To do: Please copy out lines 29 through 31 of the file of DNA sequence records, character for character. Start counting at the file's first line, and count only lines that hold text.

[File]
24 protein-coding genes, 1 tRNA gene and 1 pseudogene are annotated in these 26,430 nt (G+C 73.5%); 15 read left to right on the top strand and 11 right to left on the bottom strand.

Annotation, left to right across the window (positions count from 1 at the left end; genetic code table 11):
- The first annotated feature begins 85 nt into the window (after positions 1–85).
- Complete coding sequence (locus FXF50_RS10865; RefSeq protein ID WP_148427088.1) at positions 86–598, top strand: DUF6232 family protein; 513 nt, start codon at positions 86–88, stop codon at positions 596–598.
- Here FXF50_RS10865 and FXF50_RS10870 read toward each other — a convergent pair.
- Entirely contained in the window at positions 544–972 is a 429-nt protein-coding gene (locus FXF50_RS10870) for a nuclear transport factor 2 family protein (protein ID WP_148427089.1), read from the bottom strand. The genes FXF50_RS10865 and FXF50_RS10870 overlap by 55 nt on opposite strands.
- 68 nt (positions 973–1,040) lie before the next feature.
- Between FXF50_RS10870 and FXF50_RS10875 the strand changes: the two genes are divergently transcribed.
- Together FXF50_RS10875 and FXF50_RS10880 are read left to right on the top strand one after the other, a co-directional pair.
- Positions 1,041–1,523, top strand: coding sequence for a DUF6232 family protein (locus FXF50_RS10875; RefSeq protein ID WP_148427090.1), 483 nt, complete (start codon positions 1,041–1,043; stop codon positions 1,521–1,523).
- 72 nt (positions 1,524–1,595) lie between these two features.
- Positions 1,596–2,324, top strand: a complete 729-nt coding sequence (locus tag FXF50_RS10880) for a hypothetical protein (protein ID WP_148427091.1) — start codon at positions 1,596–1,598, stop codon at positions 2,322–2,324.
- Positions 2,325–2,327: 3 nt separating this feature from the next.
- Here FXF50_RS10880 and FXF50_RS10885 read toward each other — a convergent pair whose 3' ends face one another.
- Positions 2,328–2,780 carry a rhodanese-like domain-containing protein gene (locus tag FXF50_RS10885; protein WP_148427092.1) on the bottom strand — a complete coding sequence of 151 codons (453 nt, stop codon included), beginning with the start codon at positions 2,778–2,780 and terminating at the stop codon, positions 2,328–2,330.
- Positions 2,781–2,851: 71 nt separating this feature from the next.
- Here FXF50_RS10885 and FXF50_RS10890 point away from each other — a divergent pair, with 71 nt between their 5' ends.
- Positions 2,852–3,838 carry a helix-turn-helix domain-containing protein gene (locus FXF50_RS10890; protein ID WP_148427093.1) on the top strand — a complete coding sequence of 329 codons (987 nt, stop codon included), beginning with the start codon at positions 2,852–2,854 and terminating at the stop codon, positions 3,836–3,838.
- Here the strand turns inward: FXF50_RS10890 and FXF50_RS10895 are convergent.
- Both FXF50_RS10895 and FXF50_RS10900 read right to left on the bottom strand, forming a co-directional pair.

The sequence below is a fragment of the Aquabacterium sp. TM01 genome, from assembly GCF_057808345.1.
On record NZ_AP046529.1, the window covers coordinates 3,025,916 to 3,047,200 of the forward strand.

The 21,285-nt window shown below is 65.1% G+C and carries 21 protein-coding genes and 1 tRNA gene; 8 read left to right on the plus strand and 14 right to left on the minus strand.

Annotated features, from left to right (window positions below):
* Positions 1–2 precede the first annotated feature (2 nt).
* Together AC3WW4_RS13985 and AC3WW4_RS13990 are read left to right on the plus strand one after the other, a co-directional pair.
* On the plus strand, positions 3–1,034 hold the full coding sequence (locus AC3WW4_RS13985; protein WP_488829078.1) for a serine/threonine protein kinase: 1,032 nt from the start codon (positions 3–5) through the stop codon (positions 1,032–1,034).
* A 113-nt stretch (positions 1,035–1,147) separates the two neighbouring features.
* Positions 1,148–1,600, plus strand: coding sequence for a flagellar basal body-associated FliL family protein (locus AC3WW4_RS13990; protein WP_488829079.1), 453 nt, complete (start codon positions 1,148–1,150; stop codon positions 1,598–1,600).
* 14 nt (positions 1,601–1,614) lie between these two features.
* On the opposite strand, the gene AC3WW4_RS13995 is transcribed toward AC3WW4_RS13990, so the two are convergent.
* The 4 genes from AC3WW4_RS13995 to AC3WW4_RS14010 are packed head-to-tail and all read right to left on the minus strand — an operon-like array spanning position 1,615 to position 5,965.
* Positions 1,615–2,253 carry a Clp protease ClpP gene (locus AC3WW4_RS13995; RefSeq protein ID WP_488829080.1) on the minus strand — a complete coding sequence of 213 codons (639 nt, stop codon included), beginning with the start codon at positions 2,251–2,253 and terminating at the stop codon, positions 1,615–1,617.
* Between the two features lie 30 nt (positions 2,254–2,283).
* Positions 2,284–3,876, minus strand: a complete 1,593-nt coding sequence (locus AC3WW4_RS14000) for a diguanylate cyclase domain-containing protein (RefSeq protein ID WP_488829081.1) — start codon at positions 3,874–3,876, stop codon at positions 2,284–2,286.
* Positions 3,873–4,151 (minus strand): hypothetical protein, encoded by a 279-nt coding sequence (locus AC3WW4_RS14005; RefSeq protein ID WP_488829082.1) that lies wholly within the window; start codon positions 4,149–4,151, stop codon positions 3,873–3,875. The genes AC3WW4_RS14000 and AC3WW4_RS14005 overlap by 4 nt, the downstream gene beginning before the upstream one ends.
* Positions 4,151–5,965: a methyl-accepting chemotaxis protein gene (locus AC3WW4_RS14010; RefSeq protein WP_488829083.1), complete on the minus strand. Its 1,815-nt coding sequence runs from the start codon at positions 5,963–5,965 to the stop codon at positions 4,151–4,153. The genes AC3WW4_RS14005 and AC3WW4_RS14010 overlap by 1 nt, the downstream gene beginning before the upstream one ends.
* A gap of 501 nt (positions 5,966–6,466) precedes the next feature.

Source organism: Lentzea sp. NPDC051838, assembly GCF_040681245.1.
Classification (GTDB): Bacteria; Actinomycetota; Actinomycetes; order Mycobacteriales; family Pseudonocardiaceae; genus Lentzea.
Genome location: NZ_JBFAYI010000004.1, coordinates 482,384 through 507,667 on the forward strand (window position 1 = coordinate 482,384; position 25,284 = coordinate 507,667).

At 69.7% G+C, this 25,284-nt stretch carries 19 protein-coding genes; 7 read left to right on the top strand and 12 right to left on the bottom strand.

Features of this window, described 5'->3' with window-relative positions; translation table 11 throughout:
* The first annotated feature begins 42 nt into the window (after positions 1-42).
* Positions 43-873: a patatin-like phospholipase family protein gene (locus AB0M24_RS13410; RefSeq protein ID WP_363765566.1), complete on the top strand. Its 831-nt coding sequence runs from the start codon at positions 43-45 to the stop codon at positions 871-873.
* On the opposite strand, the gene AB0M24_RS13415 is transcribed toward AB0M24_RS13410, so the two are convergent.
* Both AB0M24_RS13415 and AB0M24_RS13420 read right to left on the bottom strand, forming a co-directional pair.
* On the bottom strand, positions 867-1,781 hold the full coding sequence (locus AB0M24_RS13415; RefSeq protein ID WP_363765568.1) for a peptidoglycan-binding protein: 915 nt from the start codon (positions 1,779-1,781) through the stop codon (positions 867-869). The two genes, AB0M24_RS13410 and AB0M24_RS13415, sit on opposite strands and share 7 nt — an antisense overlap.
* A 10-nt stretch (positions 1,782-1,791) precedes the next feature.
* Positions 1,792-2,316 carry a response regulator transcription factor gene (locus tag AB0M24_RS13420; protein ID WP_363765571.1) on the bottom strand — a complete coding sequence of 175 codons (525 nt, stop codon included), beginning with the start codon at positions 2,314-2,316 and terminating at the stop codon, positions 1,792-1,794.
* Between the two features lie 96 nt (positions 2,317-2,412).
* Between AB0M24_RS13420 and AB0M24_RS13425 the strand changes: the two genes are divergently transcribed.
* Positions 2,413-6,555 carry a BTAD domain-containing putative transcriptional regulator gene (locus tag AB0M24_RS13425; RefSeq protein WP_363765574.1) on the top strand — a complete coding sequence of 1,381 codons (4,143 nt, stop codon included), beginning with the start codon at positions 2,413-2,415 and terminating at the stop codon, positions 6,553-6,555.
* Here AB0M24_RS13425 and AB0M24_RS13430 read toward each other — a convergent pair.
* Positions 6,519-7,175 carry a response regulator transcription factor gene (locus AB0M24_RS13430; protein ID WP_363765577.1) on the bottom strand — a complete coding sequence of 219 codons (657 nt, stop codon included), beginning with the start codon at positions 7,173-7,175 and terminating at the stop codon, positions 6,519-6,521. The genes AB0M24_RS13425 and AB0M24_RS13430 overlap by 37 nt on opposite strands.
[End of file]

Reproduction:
* Positions 1,148–1,600, plus strand: coding sequence for a flagellar basal body-associated FliL family protein (locus AC3WW4_RS13990; protein WP_488829079.1), 453 nt, complete (start codon positions 1,148–1,150; stop codon positions 1,598–1,600).
* 14 nt (positions 1,601–1,614) lie between these two features.
* On the opposite strand, the gene AC3WW4_RS13995 is transcribed toward AC3WW4_RS13990, so the two are convergent.